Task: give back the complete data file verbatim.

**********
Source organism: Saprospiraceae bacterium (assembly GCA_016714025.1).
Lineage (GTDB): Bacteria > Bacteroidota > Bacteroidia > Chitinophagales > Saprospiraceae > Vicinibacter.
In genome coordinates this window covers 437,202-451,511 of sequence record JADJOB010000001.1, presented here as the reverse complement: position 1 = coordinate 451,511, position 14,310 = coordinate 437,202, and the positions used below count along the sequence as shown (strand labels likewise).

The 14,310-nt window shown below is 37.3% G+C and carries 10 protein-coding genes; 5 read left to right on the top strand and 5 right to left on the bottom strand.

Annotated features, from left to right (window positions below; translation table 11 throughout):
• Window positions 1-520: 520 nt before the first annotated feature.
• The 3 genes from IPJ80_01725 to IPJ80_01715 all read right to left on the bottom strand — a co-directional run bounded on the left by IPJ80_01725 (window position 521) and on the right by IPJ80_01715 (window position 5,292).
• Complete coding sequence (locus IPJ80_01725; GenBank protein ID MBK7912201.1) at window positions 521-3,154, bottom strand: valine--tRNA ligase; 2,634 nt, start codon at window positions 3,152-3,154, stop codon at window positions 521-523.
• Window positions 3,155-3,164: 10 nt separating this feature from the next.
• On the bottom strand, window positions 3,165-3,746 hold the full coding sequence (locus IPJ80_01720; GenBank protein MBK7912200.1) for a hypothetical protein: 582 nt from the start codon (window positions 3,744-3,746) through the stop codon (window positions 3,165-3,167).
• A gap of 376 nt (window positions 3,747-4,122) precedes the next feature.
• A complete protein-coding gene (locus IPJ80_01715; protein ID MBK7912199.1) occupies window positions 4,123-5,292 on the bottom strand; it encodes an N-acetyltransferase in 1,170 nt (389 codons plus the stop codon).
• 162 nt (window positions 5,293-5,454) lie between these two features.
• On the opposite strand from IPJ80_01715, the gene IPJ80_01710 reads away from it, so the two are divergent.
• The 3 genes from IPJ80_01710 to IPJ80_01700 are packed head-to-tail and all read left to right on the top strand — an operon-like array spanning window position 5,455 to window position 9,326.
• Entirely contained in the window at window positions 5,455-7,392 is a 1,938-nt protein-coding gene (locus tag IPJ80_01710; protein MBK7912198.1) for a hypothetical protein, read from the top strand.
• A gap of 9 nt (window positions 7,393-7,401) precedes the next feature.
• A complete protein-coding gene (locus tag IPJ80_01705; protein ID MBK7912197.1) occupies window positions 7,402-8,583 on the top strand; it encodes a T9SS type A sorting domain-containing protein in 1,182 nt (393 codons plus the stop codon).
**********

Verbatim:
Source organism: Saprospiraceae bacterium (assembly GCA_016714025.1).
Lineage (GTDB): Bacteria > Bacteroidota > Bacteroidia > Chitinophagales > Saprospiraceae > Vicinibacter.
In genome coordinates this window covers 437,202-451,511 of sequence record JADJOB010000001.1, presented here as the reverse complement: position 1 = coordinate 451,511, position 14,310 = coordinate 437,202, and the positions used below count along the sequence as shown (strand labels likewise).

The 14,310-nt window shown below is 37.3% G+C and carries 10 protein-coding genes; 5 read left to right on the top strand and 5 right to left on the bottom strand.

Annotated features, from left to right (window positions below; translation table 11 throughout):
• Window positions 1-520: 520 nt before the first annotated feature.
• The 3 genes from IPJ80_01725 to IPJ80_01715 all read right to left on the bottom strand — a co-directional run bounded on the left by IPJ80_01725 (window position 521) and on the right by IPJ80_01715 (window position 5,292).
• Complete coding sequence (locus IPJ80_01725; GenBank protein ID MBK7912201.1) at window positions 521-3,154, bottom strand: valine--tRNA ligase; 2,634 nt, start codon at window positions 3,152-3,154, stop codon at window positions 521-523.
• Window positions 3,155-3,164: 10 nt separating this feature from the next.
• On the bottom strand, window positions 3,165-3,746 hold the full coding sequence (locus IPJ80_01720; GenBank protein MBK7912200.1) for a hypothetical protein: 582 nt from the start codon (window positions 3,744-3,746) through the stop codon (window positions 3,165-3,167).
• A gap of 376 nt (window positions 3,747-4,122) precedes the next feature.
• A complete protein-coding gene (locus IPJ80_01715; protein ID MBK7912199.1) occupies window positions 4,123-5,292 on the bottom strand; it encodes an N-acetyltransferase in 1,170 nt (389 codons plus the stop codon).
• 162 nt (window positions 5,293-5,454) lie between these two features.
• On the opposite strand from IPJ80_01715, the gene IPJ80_01710 reads away from it, so the two are divergent.
• The 3 genes from IPJ80_01710 to IPJ80_01700 are packed head-to-tail and all read left to right on the top strand — an operon-like array spanning window position 5,455 to window position 9,326.
• Entirely contained in the window at window positions 5,455-7,392 is a 1,938-nt protein-coding gene (locus tag IPJ80_01710; protein MBK7912198.1) for a hypothetical protein, read from the top strand.
• A gap of 9 nt (window positions 7,393-7,401) precedes the next feature.
• A complete protein-coding gene (locus tag IPJ80_01705; protein ID MBK7912197.1) occupies window positions 7,402-8,583 on the top strand; it encodes a T9SS type A sorting domain-containing protein in 1,182 nt (393 codons plus the stop codon).